Data privacy is about trust. Can your customers trust that you are handling their information appropriately, doing everything you can to protect their information, and making sure you’re not keeping it for longer than you need? To earn customers’ trust in 2019, you should engage in best practices when it comes to information governance to ensure customer (and citizen) privacy.
We predict three major privacy trends in 2019:
- More high-profile data breaches
- Continuing to deal with GDPR rollout
- More state-level privacy laws
Last year, there were many stories about data privacy and how it impacted consumers in both the U.S. and the European Union. Unfortunately, we’ll see these same trends continue in 2019, and probably grow, dominating business news. From more data breaches, to further GDPR enforcement, and a shifting legislative landscape, your organization needs to be prepared to address privacy in the coming year.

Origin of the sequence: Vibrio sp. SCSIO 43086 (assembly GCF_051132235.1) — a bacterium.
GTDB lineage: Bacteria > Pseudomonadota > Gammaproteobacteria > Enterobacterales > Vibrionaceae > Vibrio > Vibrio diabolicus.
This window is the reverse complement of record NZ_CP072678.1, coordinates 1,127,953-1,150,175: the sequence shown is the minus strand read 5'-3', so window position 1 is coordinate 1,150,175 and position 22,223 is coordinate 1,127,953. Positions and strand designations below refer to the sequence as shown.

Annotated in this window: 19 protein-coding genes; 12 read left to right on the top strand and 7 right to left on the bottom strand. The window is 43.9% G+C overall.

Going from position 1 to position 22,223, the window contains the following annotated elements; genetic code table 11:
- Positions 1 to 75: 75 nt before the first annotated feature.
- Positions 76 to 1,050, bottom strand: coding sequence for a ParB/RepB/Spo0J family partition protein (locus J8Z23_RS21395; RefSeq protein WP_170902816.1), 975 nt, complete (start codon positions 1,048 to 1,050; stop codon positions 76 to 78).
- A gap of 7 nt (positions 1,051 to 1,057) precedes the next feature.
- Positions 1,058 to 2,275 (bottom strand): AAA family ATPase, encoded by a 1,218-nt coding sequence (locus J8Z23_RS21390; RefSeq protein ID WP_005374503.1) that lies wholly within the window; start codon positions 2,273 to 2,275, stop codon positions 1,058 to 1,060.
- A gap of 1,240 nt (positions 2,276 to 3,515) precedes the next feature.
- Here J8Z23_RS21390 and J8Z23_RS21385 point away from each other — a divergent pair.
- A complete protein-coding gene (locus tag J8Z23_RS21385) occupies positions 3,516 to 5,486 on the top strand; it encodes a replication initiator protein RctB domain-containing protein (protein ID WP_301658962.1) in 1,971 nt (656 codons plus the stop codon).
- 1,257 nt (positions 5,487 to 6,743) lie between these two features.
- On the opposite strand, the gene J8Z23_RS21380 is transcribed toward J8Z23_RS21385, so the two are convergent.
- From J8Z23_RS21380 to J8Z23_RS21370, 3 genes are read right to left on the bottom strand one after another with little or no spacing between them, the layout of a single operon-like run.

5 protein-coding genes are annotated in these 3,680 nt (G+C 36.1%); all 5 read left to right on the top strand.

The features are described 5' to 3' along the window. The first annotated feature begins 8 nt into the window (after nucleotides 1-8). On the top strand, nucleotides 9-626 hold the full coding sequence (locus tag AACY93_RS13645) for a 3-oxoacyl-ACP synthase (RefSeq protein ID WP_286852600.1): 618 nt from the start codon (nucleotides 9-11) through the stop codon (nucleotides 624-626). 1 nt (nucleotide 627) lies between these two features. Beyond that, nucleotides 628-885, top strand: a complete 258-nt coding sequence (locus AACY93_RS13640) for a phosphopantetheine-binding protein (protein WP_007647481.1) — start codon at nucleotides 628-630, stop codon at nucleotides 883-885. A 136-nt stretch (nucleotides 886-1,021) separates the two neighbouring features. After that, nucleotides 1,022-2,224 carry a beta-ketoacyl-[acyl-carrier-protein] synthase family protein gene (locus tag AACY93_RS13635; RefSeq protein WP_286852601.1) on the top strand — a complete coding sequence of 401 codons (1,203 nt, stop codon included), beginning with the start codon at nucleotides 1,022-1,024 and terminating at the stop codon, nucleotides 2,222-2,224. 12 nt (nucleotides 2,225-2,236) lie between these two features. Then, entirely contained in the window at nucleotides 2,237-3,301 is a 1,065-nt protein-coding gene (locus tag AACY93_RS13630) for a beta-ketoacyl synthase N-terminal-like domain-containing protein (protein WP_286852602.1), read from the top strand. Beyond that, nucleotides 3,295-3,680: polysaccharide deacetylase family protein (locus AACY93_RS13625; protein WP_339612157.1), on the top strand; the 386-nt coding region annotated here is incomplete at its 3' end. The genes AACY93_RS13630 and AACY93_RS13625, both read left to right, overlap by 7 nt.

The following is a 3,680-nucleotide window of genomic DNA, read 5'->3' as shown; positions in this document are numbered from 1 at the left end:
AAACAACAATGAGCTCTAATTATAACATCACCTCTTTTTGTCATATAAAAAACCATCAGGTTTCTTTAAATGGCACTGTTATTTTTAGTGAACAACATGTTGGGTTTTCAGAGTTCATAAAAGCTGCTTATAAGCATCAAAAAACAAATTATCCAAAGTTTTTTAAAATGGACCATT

Trend #1: More data breaches
The big breaches of 2018—most of the damage had occurred before the year began—were of course Facebook and Marriott (with fallout from the 2017 Equifax breach bleeding into the beginning of last year). There were plenty of others: British Airways, Orbitz, and Quora come to mind.
No surprise or crystal ball needed here. This is going to keep happening. And there are no predicative insights about who will be hit next (other than looking at the industries hit over the last few years.)
That said, I could see problems in the big telecom sector (Verizon, AT&T, or Sprint) or in media (think Comcast or Spectrum/Time Warner). Another area of vulnerability could be in the burgeoning financial technology (FinTech) sector with fast growing new companies such as SoFi, Venmo, or Square. These organizations don’t have the defensive resources of larger financial services firms.
Trend #2: Continuing to deal with GDPR enforcement
GDPR dominated the privacy and information governance world during the first half of 2018. The new European Union regulation still will be front and center in 2019.